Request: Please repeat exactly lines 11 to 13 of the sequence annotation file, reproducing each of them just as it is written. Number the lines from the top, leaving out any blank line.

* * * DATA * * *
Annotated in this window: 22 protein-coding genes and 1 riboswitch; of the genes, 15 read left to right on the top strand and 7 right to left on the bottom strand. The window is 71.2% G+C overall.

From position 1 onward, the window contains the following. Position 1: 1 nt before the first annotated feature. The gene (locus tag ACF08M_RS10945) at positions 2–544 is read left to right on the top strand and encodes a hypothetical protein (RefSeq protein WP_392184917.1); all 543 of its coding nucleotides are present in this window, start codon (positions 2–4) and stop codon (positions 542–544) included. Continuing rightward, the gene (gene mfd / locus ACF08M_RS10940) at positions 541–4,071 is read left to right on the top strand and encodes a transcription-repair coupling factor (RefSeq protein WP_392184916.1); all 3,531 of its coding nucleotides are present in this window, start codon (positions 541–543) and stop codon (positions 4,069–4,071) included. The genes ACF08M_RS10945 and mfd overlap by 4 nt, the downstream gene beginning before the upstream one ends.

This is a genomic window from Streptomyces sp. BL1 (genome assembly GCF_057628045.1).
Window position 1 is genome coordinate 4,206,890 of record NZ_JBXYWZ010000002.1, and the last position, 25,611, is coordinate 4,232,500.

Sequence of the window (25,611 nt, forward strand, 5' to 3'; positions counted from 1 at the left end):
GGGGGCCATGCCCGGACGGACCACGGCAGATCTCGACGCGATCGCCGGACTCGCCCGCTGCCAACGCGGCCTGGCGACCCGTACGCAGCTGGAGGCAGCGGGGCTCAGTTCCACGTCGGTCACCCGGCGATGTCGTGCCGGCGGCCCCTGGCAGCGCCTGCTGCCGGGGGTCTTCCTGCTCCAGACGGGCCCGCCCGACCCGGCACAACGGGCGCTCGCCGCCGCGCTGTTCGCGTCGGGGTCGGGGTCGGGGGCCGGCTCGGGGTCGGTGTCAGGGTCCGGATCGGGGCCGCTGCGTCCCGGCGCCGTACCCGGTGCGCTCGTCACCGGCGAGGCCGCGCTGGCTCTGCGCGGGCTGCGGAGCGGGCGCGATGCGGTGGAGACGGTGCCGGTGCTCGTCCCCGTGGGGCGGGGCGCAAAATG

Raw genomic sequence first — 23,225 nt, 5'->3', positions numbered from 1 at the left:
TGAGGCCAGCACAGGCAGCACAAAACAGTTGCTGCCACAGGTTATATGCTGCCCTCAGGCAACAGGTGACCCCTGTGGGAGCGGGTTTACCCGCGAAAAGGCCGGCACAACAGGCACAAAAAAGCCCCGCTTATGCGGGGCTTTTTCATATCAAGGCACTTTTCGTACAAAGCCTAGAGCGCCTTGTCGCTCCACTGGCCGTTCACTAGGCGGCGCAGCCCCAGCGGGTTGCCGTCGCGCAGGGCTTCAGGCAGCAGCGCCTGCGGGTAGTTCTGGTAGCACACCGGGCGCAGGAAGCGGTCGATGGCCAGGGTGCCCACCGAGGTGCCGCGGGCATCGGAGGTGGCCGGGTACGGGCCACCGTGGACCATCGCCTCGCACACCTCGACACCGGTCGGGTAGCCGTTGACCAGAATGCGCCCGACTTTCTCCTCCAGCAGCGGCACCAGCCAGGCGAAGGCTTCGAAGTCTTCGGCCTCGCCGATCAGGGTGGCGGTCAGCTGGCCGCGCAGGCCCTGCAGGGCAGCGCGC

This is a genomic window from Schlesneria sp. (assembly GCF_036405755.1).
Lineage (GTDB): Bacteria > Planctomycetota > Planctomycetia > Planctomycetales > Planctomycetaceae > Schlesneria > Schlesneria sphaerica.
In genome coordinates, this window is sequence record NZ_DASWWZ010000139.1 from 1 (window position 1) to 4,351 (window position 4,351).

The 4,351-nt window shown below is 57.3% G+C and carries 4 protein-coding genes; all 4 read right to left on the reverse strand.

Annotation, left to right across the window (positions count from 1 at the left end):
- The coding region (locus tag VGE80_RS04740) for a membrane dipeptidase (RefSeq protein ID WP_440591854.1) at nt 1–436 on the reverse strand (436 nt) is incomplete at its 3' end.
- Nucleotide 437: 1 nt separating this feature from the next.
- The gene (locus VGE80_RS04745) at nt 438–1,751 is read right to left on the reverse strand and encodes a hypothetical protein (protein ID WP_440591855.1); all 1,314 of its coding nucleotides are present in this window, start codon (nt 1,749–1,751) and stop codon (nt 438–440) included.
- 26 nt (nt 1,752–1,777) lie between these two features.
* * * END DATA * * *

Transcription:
In genome coordinates, this window is sequence record NZ_DASWWZ010000139.1 from 1 (window position 1) to 4,351 (window position 4,351).

The 4,351-nt window shown below is 57.3% G+C and carries 4 protein-coding genes; all 4 read right to left on the reverse strand.

Annotation, left to right across the window (positions count from 1 at the left end):